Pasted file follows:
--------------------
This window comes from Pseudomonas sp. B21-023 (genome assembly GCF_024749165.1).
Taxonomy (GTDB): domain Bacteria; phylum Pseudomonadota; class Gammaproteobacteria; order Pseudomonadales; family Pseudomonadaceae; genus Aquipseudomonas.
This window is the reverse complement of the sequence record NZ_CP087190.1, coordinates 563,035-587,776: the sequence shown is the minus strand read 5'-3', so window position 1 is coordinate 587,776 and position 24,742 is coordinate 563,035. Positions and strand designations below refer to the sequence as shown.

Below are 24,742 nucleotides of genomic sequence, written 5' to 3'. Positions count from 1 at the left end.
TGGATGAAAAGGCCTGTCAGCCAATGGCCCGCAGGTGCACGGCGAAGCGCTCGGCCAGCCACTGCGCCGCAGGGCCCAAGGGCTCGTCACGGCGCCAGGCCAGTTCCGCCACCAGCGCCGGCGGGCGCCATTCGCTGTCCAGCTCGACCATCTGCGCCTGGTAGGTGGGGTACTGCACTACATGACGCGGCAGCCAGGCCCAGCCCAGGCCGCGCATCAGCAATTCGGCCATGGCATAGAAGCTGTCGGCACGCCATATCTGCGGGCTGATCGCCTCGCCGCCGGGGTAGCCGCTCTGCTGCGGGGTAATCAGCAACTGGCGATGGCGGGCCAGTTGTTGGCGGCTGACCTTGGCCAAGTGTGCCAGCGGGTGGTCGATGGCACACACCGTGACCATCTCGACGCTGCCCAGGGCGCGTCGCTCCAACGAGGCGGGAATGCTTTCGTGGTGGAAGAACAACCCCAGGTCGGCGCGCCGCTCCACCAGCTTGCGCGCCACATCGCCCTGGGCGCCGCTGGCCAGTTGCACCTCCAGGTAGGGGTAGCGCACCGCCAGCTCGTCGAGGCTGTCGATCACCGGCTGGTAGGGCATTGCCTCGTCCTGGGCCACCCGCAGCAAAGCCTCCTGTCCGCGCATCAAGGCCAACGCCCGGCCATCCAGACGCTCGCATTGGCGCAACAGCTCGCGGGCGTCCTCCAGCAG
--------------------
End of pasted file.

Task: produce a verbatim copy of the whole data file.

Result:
This window comes from Pseudomonas sp. B21-023 (genome assembly GCF_024749165.1).
Taxonomy (GTDB): domain Bacteria; phylum Pseudomonadota; class Gammaproteobacteria; order Pseudomonadales; family Pseudomonadaceae; genus Aquipseudomonas.
This window is the reverse complement of the sequence record NZ_CP087190.1, coordinates 563,035-587,776: the sequence shown is the minus strand read 5'-3', so window position 1 is coordinate 587,776 and position 24,742 is coordinate 563,035. Positions and strand designations below refer to the sequence as shown.

Below are 24,742 nucleotides of genomic sequence, written 5' to 3'. Positions count from 1 at the left end.
TGGATGAAAAGGCCTGTCAGCCAATGGCCCGCAGGTGCACGGCGAAGCGCTCGGCCAGCCACTGCGCCGCAGGGCCCAAGGGCTCGTCACGGCGCCAGGCCAGTTCCGCCACCAGCGCCGGCGGGCGCCATTCGCTGTCCAGCTCGACCATCTGCGCCTGGTAGGTGGGGTACTGCACTACATGACGCGGCAGCCAGGCCCAGCCCAGGCCGCGCATCAGCAATTCGGCCATGGCATAGAAGCTGTCGGCACGCCATATCTGCGGGCTGATCGCCTCGCCGCCGGGGTAGCCGCTCTGCTGCGGGGTAATCAGCAACTGGCGATGGCGGGCCAGTTGTTGGCGGCTGACCTTGGCCAAGTGTGCCAGCGGGTGGTCGATGGCACACACCGTGACCATCTCGACGCTGCCCAGGGCGCGTCGCTCCAACGAGGCGGGAATGCTTTCGTGGTGGAAGAACAACCCCAGGTCGGCGCGCCGCTCCACCAGCTTGCGCGCCACATCGCCCTGGGCGCCGCTGGCCAGTTGCACCTCCAGGTAGGGGTAGCGCACCGCCAGCTCGTCGAGGCTGTCGATCACCGGCTGGTAGGGCATTGCCTCGTCCTGGGCCACCCGCAGCAAAGCCTCCTGTCCGCGCATCAAGGCCAACGCCCGGCCATCCAGACGCTCGCATTGGCGCAACAGCTCGCGGGCGTCCTCCAGCAG